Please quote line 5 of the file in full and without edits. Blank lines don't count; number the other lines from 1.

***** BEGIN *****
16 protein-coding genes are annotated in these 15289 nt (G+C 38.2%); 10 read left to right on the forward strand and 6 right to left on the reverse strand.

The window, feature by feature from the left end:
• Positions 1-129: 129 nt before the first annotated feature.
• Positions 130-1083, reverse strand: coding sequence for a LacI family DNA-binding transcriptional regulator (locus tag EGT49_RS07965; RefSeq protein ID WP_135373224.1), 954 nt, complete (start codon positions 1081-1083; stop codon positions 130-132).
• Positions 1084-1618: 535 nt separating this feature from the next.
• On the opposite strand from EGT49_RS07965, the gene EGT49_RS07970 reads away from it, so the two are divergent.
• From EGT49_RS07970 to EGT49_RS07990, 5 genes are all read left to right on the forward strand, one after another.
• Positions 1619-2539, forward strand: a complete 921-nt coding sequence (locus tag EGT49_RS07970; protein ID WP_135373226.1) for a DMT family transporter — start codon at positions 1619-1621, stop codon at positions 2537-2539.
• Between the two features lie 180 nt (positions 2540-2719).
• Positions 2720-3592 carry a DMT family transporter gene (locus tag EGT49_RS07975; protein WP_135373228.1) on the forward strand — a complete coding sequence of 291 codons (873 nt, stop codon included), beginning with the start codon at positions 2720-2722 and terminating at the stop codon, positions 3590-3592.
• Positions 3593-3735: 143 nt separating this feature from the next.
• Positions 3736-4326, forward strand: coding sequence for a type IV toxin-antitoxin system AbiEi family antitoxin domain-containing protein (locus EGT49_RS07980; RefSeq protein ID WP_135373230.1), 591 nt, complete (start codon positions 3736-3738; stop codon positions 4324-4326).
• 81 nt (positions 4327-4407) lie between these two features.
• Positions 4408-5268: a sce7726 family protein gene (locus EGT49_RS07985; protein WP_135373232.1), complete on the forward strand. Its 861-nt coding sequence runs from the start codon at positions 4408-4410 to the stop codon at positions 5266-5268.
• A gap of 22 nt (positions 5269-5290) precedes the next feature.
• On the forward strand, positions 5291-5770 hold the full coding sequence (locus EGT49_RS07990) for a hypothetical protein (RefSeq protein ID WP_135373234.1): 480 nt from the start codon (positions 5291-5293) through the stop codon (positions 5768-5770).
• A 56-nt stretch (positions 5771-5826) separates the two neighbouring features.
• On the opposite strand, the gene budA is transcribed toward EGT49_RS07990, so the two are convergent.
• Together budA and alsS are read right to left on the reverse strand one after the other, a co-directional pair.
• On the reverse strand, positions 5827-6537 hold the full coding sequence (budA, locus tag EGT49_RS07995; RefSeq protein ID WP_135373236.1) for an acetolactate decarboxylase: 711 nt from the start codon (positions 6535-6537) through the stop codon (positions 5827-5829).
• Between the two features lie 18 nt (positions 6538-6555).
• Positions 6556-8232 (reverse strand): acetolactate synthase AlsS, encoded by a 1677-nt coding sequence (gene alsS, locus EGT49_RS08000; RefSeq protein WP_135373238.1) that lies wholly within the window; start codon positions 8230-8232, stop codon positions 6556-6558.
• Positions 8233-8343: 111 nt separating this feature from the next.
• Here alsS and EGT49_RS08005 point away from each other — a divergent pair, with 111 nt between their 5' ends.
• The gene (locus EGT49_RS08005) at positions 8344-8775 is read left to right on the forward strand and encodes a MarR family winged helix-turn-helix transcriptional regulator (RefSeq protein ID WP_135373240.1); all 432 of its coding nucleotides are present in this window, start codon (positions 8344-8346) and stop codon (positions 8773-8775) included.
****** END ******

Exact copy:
• Positions 1084-1618: 535 nt separating this feature from the next.